Powell Gardens has filed for an injunction and will be filing an administrative appeal in response to the Missouri Department of Natural Resource’s issuance of an operating permit to Valley Oaks Steak Company for a confined animal feeding operation (CAFO).

The appeal and injunction are an effort to protect Kansas City’s botanical garden — which attracts more than 100,000 visitors a year — from the harmful and irreparable effects it will experience as a result of the expansion of this factory farm.

Despite considerable community opposition, MDNR approved the permit June 15, for the expansion of the CAFO located just three miles west of Powell Gardens on 50 Highway and neighboring homes. The permit allows Valley Oaks to confine 6,999 head of cattle – just one cow shy of MDNR’s more stringent Class 1A regulations, which require regular monitoring and mitigation of odor emissions.

The facility — which will be the largest cattle CAFO in Missouri — includes several sources of environmental contamination from on-site animal housing, waste storage, slaughtering and retail meat market. Some call it “state of the art,” but environmental experts for Kansas City-based SES Inc. have calculated the cattle will generate 1,547 tons of feces, urine and bedding material a day.

The list of adverse environmental impacts that are of concern to Powell Gardens and its Lone Jack neighbors includes gaseous odors from bones, urine, blood and carcasses from the barn and slaughterhouse; wind-blown particulates from manure spread at Valley Oaks and surrounding land parcels; ground and surface water contamination; pests that endanger flora and fauna; decreasing land values; and wear and tear on the local infrastructure.

“The stakes are high because there will be a range of losses that cannot be remedied or compensated by any amount of damages,” said Aimee Davenport, an environmental lawyer and partner with Stinson Leonard Street, who filed the appeal and injunction in Jackson County.

Powell Gardens is a 970-acre oasis of rolling hills and lush gardens featuring more than 6,000 varieties of plants. The “living museum” is a destination for school children on field trips, chefs who cook gourmet meals from the bounty of the Heartland Harvest Gardens — one of the nation’s largest edible landscapes — and brides and grooms who get married in the chapel designed by E. Fay Jones, a student of Frank Lloyd Wright.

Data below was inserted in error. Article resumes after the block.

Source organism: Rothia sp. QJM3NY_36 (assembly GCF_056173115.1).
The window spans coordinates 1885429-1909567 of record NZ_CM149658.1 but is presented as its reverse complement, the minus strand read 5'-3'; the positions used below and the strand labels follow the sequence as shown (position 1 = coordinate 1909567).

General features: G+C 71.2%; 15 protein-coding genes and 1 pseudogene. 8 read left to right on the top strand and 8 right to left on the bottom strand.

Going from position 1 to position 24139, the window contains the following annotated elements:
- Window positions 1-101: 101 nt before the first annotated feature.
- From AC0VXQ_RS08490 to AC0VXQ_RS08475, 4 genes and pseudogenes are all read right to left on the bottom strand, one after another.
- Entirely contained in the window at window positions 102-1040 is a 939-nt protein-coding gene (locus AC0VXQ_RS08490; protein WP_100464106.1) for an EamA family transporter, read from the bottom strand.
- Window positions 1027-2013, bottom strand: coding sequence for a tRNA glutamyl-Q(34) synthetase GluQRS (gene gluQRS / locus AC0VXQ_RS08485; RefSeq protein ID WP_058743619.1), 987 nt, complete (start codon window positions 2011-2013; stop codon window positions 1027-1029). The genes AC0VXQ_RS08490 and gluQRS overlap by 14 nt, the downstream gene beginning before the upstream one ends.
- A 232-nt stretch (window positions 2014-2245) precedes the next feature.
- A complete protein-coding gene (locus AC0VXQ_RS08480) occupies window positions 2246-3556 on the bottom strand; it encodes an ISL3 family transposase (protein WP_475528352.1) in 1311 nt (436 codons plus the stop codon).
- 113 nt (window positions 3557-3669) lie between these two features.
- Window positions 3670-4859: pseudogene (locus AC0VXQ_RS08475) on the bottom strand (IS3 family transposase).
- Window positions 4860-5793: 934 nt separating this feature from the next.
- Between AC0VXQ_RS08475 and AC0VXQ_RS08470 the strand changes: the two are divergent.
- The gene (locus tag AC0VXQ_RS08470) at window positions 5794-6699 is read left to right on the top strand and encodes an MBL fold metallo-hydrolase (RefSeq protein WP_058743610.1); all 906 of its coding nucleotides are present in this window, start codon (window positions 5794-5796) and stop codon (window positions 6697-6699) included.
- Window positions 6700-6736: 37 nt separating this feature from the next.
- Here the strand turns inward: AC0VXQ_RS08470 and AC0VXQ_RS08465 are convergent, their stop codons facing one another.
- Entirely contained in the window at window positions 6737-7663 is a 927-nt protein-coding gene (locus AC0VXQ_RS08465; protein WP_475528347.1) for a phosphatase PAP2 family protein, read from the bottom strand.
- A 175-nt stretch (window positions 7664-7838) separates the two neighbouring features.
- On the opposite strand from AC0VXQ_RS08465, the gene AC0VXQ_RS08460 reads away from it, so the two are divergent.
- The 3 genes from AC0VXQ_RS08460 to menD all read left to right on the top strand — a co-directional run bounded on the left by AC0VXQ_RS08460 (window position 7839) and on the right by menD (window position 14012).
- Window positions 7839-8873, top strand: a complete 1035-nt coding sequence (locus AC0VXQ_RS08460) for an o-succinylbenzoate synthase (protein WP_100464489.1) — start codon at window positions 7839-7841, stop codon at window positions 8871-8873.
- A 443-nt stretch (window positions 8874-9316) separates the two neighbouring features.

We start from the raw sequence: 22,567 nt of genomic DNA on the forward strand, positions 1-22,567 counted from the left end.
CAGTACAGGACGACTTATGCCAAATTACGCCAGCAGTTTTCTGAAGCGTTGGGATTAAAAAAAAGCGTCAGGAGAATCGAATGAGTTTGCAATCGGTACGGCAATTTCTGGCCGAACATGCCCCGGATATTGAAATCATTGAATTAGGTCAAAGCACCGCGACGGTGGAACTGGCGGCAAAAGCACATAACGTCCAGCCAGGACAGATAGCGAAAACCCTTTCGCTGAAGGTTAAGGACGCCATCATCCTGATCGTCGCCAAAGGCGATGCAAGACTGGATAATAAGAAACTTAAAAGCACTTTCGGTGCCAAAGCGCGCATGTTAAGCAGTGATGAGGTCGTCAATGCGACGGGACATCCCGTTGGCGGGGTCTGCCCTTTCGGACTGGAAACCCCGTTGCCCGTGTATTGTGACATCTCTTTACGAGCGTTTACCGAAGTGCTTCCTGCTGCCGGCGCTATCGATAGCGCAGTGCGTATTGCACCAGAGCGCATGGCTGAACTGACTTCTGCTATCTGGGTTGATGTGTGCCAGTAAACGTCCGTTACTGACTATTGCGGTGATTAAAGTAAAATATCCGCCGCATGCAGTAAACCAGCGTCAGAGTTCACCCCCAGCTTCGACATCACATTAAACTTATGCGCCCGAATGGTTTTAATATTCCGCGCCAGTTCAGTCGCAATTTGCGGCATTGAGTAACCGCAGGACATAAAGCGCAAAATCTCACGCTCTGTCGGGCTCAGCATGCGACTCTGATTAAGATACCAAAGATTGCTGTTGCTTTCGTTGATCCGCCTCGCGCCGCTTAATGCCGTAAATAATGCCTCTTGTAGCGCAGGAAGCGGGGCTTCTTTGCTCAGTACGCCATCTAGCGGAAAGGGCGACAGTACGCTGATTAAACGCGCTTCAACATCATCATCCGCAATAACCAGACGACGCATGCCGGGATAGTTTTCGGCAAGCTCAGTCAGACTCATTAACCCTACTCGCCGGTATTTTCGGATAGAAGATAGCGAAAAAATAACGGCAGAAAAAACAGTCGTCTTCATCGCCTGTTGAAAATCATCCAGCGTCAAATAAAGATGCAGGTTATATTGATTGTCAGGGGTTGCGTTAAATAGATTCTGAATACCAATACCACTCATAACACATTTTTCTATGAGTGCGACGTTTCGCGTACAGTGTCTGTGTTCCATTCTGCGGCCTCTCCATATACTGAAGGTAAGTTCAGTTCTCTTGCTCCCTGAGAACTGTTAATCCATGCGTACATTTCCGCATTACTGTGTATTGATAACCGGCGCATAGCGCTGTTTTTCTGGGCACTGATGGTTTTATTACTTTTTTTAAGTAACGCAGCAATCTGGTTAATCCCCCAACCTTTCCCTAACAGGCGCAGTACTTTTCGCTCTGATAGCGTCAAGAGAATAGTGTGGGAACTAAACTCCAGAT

“Our gardens provide beauty and respite, but also lessons in diversity and sustainability. As the stewards of this natural resource, we are in a major moment that calls us to preserve and protect it for future generations,” said Tabitha Schmidt, CEO/President of Powell Gardens, adding she would rather be celebrating the Gardens’ 30th anniversary year than fighting for the institution’s long-term survival.

“We’re a non-profit. Lots of people have been asking what they can do to help?” Schmidt said. “Becoming a member is one way, and we’re launching an urgent fundraising campaign to help fight a situation that absolutely threatens our survival.”

Support for Powell Gardens has come from individuals and organizations, including The Garden Conservancy, a non-profit organization dedicated to saving and sharing outstanding American gardens for education and inspiration for future generations.

“Powell Gardens is an economic generator in its own right,” the conservancy’s President James Brayton Hall wrote in a letter to the Missouri Clean Water Commission urging them to deny the permit. “It is also part of our cultural heritage and is an asset to the people of the greater Kansas City region, and as such, it is worth protection.”

As legal costs mount, an anonymous donor pledged $6,999 to kick-start fundraising efforts to halt the CAFO’s operation.

“We’re trying to combat the caged animal facility just down the road from us,” says the donor, a long-time Powell Gardens supporter who lives on 5 acres located 1 ½ miles from CAFO. “It was poetic justice that we use an amount that mirrors the 6,999 cows that we are fighting.”

As a California transplant who has lived, worked and raised a family in the community since the mid ‘80s, she urges others to contribute what they can to the fight. “This is our community. If you don’t put yourself into the fight for what is right, you’re going to be left with what is left,” she says.

To make a donation, go to powellgardens.org/ 

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